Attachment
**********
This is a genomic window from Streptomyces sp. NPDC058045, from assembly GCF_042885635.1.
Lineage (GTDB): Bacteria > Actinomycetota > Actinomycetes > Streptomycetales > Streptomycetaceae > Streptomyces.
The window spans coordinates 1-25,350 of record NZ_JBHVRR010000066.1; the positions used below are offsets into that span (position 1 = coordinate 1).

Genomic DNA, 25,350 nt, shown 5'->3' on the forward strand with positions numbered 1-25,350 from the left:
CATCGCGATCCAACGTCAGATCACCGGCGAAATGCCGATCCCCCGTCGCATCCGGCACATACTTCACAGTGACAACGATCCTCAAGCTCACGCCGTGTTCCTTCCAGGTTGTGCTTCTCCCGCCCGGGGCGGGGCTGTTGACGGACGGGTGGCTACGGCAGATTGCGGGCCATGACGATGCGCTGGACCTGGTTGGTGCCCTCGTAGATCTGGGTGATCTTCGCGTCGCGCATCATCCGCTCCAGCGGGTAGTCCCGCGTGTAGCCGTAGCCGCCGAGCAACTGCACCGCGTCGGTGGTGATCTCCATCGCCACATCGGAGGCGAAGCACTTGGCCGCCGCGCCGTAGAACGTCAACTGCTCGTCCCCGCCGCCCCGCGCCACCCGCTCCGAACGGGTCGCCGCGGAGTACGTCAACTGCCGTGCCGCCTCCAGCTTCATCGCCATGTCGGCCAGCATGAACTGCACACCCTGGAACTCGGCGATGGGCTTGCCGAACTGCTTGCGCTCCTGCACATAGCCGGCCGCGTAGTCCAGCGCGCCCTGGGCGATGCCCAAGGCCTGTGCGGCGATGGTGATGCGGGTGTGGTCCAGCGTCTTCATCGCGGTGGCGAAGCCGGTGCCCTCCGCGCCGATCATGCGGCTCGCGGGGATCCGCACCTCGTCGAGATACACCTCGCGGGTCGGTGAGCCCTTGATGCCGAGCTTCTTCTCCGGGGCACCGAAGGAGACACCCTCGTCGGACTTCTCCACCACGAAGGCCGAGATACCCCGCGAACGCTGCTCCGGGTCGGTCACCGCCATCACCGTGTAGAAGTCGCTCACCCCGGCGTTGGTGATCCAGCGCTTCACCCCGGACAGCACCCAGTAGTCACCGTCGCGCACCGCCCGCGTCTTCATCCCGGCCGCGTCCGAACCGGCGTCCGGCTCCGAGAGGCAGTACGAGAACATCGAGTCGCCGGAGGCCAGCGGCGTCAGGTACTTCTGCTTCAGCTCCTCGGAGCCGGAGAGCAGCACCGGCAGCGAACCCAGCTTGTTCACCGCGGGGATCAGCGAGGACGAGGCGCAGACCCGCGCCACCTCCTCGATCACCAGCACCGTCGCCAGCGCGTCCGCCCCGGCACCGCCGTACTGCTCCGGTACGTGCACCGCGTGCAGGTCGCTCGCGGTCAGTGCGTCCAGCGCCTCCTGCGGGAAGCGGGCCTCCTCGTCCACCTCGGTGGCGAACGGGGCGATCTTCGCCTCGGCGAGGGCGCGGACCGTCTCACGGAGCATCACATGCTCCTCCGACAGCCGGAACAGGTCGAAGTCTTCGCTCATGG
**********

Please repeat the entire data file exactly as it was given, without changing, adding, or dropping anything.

This is a genomic window from Streptomyces sp. NPDC058045, from assembly GCF_042885635.1.
Lineage (GTDB): Bacteria > Actinomycetota > Actinomycetes > Streptomycetales > Streptomycetaceae > Streptomyces.
The window spans coordinates 1-25,350 of record NZ_JBHVRR010000066.1; the positions used below are offsets into that span (position 1 = coordinate 1).

Genomic DNA, 25,350 nt, shown 5'->3' on the forward strand with positions numbered 1-25,350 from the left:
CATCGCGATCCAACGTCAGATCACCGGCGAAATGCCGATCCCCCGTCGCATCCGGCACATACTTCACAGTGACAACGATCCTCAAGCTCACGCCGTGTTCCTTCCAGGTTGTGCTTCTCCCGCCCGGGGCGGGGCTGTTGACGGACGGGTGGCTACGGCAGATTGCGGGCCATGACGATGCGCTGGACCTGGTTGGTGCCCTCGTAGATCTGGGTGATCTTCGCGTCGCGCATCATCCGCTCCAGCGGGTAGTCCCGCGTGTAGCCGTAGCCGCCGAGCAACTGCACCGCGTCGGTGGTGATCTCCATCGCCACATCGGAGGCGAAGCACTTGGCCGCCGCGCCGTAGAACGTCAACTGCTCGTCCCCGCCGCCCCGCGCCACCCGCTCCGAACGGGTCGCCGCGGAGTACGTCAACTGCCGTGCCGCCTCCAGCTTCATCGCCATGTCGGCCAGCATGAACTGCACACCCTGGAACTCGGCGATGGGCTTGCCGAACTGCTTGCGCTCCTGCACATAGCCGGCCGCGTAGTCCAGCGCGCCCTGGGCGATGCCCAAGGCCTGTGCGGCGATGGTGATGCGGGTGTGGTCCAGCGTCTTCATCGCGGTGGCGAAGCCGGTGCCCTCCGCGCCGATCATGCGGCTCGCGGGGATCCGCACCTCGTCGAGATACACCTCGCGGGTCGGTGAGCCCTTGATGCCGAGCTTCTTCTCCGGGGCACCGAAGGAGACACCCTCGTCGGACTTCTCCACCACGAAGGCCGAGATACCCCGCGAACGCTGCTCCGGGTCGGTCACCGCCATCACCGTGTAGAAGTCGCTCACCCCGGCGTTGGTGATCCAGCGCTTCACCCCGGACAGCACCCAGTAGTCACCGTCGCGCACCGCCCGCGTCTTCATCCCGGCCGCGTCCGAACCGGCGTCCGGCTCCGAGAGGCAGTACGAGAACATCGAGTCGCCGGAGGCCAGCGGCGTCAGGTACTTCTGCTTCAGCTCCTCGGAGCCGGAGAGCAGCACCGGCAGCGAACCCAGCTTGTTCACCGCGGGGATCAGCGAGGACGAGGCGCAGACCCGCGCCACCTCCTCGATCACCAGCACCGTCGCCAGCGCGTCCGCCCCGGCACCGCCGTACTGCTCCGGTACGTGCACCGCGTGCAGGTCGCTCGCGGTCAGTGCGTCCAGCGCCTCCTGCGGGAAGCGGGCCTCCTCGTCCACCTCGGTGGCGAACGGGGCGATCTTCGCCTCGGCGAGGGCGCGGACCGTCTCACGGAGCATCACATGCTCCTCCGACAGCCGGAACAGGTCGAAGTCTTCGCTCATGG